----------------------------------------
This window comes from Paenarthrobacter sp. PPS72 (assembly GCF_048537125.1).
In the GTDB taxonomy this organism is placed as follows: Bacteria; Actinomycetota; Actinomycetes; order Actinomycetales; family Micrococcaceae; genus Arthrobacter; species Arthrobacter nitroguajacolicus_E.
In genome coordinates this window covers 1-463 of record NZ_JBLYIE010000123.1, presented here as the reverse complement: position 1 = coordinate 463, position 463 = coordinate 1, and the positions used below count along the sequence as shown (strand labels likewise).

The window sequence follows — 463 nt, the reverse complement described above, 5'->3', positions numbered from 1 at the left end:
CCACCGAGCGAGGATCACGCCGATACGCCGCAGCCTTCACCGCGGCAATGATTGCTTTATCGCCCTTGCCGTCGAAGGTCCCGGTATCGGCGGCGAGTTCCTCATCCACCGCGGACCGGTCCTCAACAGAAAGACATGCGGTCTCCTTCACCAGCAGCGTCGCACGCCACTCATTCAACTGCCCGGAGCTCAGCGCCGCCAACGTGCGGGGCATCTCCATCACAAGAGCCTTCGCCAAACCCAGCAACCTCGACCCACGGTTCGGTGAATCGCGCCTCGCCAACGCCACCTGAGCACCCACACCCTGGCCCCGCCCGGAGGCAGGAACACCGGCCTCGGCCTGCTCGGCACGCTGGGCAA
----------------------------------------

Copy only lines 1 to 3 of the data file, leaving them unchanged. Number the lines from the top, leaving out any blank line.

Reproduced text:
This window comes from Paenarthrobacter sp. PPS72 (assembly GCF_048537125.1).
In the GTDB taxonomy this organism is placed as follows: Bacteria; Actinomycetota; Actinomycetes; order Actinomycetales; family Micrococcaceae; genus Arthrobacter; species Arthrobacter nitroguajacolicus_E.
In genome coordinates this window covers 1-463 of record NZ_JBLYIE010000123.1, presented here as the reverse complement: position 1 = coordinate 463, position 463 = coordinate 1, and the positions used below count along the sequence as shown (strand labels likewise).